FIG. 7 shows an embodiment in which the invention is applied to a static random access memory (sRAM) including a flip-flop circuit as shown in FIG. 8. In the flip-flop circuit of FIG. 8, cross-coupled transistors T2 and T3 are connected to a high-voltage power source VDD through load resistors R1 and R2. The outputs of the flip-flop circuit are connected to a pair of data lines through transfer transistors T1 and T4, whose gates are connected to a word line.
In the latest sRAM's, high resistance is provided by forming the load resistors R1 and R2 of a polysilicon layer in order to reduce power consumption. Therefore, the current supplied to the flip-flop circuit is approximately 0.01 to 10 nA at room temperature, and even the sRAM may be affected by minority carriers produced by alpha rays.
In the embodiment of FIG. 7, the transistors and load resistors are formed of a single polysilicon layer. Polysilicon layers 22 and 23 forming the load resistors R1 and R2 are connected to a VDD power source line 21 formed of an impurity diffusion region, and connected at the other ends to impurity diffusion regions 24 and 25 as well as polysilicon layers 30 and 29 to form the flip-flop transistors T3 and T2, respectively. The polysilicon layers 22, 23, 29 and 30 are electrically connected with the impurity diffusion layers 21, 24 and 25 at reticulated portions in FIG. 7. The impurity diffusion region 26 is connected with a VSS power source line 32 formed of an aluminum conductive layer between the polysilicon layers 29 and 30. Data lines 33 and 34 formed of aluminum conductive layers are connected respectively with impurity diffusion regions 27 and 28 forming the transfer transistors T1 and T4 under a word line 31 made of a polysilicon layer, and are wired in a manner to extend upward.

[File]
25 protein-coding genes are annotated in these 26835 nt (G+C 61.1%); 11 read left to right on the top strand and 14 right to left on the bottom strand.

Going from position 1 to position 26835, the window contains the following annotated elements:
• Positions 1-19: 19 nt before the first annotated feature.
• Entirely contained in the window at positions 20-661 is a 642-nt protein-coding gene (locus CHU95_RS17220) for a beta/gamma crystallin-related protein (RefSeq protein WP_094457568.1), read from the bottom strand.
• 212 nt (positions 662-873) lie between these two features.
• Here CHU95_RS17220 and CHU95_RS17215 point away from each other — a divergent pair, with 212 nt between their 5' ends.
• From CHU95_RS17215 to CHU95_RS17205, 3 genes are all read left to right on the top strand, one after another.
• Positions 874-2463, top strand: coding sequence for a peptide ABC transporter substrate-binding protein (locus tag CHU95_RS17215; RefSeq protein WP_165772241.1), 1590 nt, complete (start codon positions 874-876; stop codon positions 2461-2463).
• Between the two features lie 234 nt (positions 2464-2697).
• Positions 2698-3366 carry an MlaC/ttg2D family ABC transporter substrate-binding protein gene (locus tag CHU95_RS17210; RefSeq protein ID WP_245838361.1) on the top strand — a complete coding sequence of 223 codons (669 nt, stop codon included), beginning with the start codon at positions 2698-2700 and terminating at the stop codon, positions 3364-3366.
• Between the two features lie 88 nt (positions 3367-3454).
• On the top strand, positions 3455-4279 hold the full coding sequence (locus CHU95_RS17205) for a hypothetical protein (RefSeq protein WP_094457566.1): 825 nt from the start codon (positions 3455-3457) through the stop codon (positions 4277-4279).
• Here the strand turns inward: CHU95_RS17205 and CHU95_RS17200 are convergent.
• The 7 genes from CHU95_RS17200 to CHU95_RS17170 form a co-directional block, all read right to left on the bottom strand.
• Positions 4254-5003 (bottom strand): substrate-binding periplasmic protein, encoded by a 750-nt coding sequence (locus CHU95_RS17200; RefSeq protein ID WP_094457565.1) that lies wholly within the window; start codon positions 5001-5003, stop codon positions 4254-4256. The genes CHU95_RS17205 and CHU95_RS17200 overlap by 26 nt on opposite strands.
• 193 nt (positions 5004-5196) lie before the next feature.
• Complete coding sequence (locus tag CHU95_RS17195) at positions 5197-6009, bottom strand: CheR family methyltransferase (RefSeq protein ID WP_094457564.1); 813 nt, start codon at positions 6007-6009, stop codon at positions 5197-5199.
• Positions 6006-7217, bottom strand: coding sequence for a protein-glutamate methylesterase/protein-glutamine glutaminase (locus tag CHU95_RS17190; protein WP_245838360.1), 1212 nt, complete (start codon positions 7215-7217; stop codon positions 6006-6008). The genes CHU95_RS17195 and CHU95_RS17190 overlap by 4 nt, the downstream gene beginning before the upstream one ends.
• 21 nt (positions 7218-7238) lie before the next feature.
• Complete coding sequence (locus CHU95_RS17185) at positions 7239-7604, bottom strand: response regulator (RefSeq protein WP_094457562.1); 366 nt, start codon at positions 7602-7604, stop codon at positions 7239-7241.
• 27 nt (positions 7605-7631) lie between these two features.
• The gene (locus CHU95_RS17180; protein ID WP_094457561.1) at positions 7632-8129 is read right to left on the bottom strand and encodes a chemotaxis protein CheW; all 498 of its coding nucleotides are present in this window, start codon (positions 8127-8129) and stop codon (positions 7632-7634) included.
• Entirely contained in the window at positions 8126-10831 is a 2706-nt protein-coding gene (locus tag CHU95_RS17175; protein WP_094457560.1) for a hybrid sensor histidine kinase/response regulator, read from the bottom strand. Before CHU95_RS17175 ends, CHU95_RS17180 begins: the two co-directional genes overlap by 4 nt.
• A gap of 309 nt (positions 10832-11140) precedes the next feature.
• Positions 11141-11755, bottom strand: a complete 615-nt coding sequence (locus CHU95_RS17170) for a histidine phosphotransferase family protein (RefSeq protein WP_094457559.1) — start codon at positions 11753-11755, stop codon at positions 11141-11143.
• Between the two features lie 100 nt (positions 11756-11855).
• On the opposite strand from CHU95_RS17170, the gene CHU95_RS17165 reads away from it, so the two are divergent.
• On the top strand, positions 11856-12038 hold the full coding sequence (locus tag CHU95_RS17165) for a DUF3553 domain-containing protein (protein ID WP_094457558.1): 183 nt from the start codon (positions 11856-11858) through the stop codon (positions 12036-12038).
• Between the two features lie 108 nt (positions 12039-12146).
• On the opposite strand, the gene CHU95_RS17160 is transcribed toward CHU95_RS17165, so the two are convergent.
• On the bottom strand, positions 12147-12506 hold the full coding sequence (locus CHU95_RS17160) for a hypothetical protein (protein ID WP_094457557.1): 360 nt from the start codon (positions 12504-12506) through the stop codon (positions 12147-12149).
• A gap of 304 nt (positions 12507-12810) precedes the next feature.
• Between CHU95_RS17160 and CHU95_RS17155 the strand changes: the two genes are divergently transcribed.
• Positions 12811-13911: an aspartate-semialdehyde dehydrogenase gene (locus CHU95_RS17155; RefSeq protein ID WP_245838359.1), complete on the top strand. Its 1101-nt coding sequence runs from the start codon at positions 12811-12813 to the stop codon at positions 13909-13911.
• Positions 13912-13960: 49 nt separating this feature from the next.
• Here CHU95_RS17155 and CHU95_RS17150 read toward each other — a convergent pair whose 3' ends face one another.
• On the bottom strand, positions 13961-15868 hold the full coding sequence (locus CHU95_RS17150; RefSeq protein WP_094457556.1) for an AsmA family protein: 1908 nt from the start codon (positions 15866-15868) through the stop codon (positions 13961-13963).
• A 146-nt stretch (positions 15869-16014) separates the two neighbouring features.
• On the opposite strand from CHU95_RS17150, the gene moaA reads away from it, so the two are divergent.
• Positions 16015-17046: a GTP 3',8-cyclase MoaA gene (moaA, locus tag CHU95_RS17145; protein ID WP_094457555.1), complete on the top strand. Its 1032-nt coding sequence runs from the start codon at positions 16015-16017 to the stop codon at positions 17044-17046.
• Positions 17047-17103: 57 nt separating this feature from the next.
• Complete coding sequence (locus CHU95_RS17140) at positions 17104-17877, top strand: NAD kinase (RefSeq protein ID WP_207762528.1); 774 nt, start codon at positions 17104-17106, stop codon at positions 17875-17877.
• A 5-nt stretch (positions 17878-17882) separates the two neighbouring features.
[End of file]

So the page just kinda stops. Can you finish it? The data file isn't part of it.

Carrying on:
Since the soft error is caused when the minority carriers produced by the alpha ray irradiation are trapped in a depletion layer of the impurity diffusion region (or inversion layer) in the charge storage portion, it is only necessary that the aluminum conductive layer overlie not the gate (large in capacitance) of the transistor as the main charge storage portion but the impurity diffusion region of the charge storage portion. As shown in FIG. 7, therefore, the impurity diffusion regions 24 and 25 which extend from the high-resistance polysilicon layers 22 and 23 to the word line 31 and form the output section of the flip-flop circuit need be overlaid respectively with the aluminum conductive layers 33 and 34. In other words, those portions of the aluminum conductive layers 33 and 34 which extend from the polysilicon layers 22 and 23 to the word line 31 are formed wider than the minimum width provided in the design regulations to cover the whole surface of the output section of the flip-flop circuit. Although the charge storage portion is overlaid with the data line of the aluminum conductive layer in this embodiment, the aluminum conductive layer overlaying the charge storage portion is not limited to the data line.
In the circuit dynamically storing charges or supplied with small current, as described above, the incidence of soft errors caused by alpha ray irradiation may be reduced by increasing the area of an impurity diffusion region or an inversion layer serving as a charge storage portion to be overlaid with a metal conductive layer as compared with the case of the prior art circuit.
Although in the aforementioned embodiments the charge storage portion of the semiconductor substrate is formed of an impurity diffusion region or an inversion layer, it is to be understood that this invention may also be applied to a case where the charge storage portion is formed of an impurity diffusion region and an inversion layer. FIG. 9 shows the case in which a charge storage portion C is formed of an impurity region C1 and an inversion layer C2. Thus, this invention comprises all cases where the charge storage portion is formed of an impurity diffusion region, where it is formed of an inversion region, and where it is formed of an impurity diffusion region and an inversion layer.
According to this invention, moreover, a high-reliability semiconductor memory device can be obtained without increasing the chip size or the number of manufacturing processes.